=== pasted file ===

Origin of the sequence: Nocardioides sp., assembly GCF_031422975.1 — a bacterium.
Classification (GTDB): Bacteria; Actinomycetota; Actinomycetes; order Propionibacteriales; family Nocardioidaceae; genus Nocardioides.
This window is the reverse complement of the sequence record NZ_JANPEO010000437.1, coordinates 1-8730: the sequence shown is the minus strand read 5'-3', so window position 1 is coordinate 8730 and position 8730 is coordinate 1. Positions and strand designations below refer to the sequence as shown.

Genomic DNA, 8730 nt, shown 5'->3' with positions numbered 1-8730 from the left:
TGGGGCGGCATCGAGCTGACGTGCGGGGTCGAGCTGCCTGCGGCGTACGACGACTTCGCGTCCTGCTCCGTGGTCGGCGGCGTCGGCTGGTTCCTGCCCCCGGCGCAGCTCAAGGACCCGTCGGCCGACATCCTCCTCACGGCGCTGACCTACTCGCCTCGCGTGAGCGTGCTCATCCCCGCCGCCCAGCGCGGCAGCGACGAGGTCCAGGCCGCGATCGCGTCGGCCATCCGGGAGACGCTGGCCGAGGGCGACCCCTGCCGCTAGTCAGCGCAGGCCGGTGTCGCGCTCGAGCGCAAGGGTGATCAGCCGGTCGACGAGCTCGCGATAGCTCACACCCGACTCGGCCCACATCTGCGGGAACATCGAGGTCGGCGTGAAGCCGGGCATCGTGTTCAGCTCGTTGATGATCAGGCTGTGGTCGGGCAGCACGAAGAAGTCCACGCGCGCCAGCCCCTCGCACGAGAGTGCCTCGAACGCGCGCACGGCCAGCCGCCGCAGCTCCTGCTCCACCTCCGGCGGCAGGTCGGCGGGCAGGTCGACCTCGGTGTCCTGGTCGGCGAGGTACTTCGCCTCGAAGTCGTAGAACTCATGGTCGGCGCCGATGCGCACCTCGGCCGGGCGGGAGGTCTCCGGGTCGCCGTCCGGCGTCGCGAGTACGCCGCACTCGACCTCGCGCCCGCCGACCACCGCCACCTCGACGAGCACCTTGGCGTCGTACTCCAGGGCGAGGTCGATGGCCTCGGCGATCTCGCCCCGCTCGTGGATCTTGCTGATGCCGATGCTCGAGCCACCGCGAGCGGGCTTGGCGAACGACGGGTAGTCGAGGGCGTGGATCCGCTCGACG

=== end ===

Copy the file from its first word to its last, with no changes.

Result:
Origin of the sequence: Nocardioides sp., assembly GCF_031422975.1 — a bacterium.
Classification (GTDB): Bacteria; Actinomycetota; Actinomycetes; order Propionibacteriales; family Nocardioidaceae; genus Nocardioides.
This window is the reverse complement of the sequence record NZ_JANPEO010000437.1, coordinates 1-8730: the sequence shown is the minus strand read 5'-3', so window position 1 is coordinate 8730 and position 8730 is coordinate 1. Positions and strand designations below refer to the sequence as shown.

Genomic DNA, 8730 nt, shown 5'->3' with positions numbered 1-8730 from the left:
TGGGGCGGCATCGAGCTGACGTGCGGGGTCGAGCTGCCTGCGGCGTACGACGACTTCGCGTCCTGCTCCGTGGTCGGCGGCGTCGGCTGGTTCCTGCCCCCGGCGCAGCTCAAGGACCCGTCGGCCGACATCCTCCTCACGGCGCTGACCTACTCGCCTCGCGTGAGCGTGCTCATCCCCGCCGCCCAGCGCGGCAGCGACGAGGTCCAGGCCGCGATCGCGTCGGCCATCCGGGAGACGCTGGCCGAGGGCGACCCCTGCCGCTAGTCAGCGCAGGCCGGTGTCGCGCTCGAGCGCAAGGGTGATCAGCCGGTCGACGAGCTCGCGATAGCTCACACCCGACTCGGCCCACATCTGCGGGAACATCGAGGTCGGCGTGAAGCCGGGCATCGTGTTCAGCTCGTTGATGATCAGGCTGTGGTCGGGCAGCACGAAGAAGTCCACGCGCGCCAGCCCCTCGCACGAGAGTGCCTCGAACGCGCGCACGGCCAGCCGCCGCAGCTCCTGCTCCACCTCCGGCGGCAGGTCGGCGGGCAGGTCGACCTCGGTGTCCTGGTCGGCGAGGTACTTCGCCTCGAAGTCGTAGAACTCATGGTCGGCGCCGATGCGCACCTCGGCCGGGCGGGAGGTCTCCGGGTCGCCGTCCGGCGTCGCGAGTACGCCGCACTCGACCTCGCGCCCGCCGACCACCGCCACCTCGACGAGCACCTTGGCGTCGTACTCCAGGGCGAGGTCGATGGCCTCGGCGATCTCGCCCCGCTCGTGGATCTTGCTGATGCCGATGCTCGAGCCACCGCGAGCGGGCTTGGCGAACGACGGGTAGTCGAGGGCGTGGATCCGCTCGACG